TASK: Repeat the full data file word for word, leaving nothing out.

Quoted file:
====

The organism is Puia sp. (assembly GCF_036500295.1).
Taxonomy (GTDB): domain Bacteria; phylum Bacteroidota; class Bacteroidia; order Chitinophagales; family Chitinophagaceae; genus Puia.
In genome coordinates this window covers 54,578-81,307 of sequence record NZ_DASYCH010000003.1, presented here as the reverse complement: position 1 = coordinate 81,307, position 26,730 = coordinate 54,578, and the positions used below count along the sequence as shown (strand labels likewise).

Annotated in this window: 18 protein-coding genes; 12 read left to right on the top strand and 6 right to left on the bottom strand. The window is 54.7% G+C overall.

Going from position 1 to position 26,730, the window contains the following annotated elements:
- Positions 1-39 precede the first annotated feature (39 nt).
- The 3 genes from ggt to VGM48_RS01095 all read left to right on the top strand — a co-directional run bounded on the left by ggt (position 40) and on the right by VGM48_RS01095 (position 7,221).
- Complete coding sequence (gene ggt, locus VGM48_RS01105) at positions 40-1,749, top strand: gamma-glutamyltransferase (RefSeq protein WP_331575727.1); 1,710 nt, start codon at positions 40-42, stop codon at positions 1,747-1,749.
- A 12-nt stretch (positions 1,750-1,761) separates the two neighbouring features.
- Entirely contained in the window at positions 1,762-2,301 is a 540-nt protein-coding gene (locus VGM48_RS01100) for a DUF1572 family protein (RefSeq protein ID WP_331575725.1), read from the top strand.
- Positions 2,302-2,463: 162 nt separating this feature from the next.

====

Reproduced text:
The organism is Puia sp. (assembly GCF_036500295.1).
Taxonomy (GTDB): domain Bacteria; phylum Bacteroidota; class Bacteroidia; order Chitinophagales; family Chitinophagaceae; genus Puia.
In genome coordinates this window covers 54,578-81,307 of sequence record NZ_DASYCH010000003.1, presented here as the reverse complement: position 1 = coordinate 81,307, position 26,730 = coordinate 54,578, and the positions used below count along the sequence as shown (strand labels likewise).

Annotated in this window: 18 protein-coding genes; 12 read left to right on the top strand and 6 right to left on the bottom strand. The window is 54.7% G+C overall.

Going from position 1 to position 26,730, the window contains the following annotated elements:
- Positions 1-39 precede the first annotated feature (39 nt).
- The 3 genes from ggt to VGM48_RS01095 all read left to right on the top strand — a co-directional run bounded on the left by ggt (position 40) and on the right by VGM48_RS01095 (position 7,221).
- Complete coding sequence (gene ggt, locus VGM48_RS01105) at positions 40-1,749, top strand: gamma-glutamyltransferase (RefSeq protein WP_331575727.1); 1,710 nt, start codon at positions 40-42, stop codon at positions 1,747-1,749.
- A 12-nt stretch (positions 1,750-1,761) separates the two neighbouring features.
- Entirely contained in the window at positions 1,762-2,301 is a 540-nt protein-coding gene (locus VGM48_RS01100) for a DUF1572 family protein (RefSeq protein ID WP_331575725.1), read from the top strand.
- Positions 2,302-2,463: 162 nt separating this feature from the next.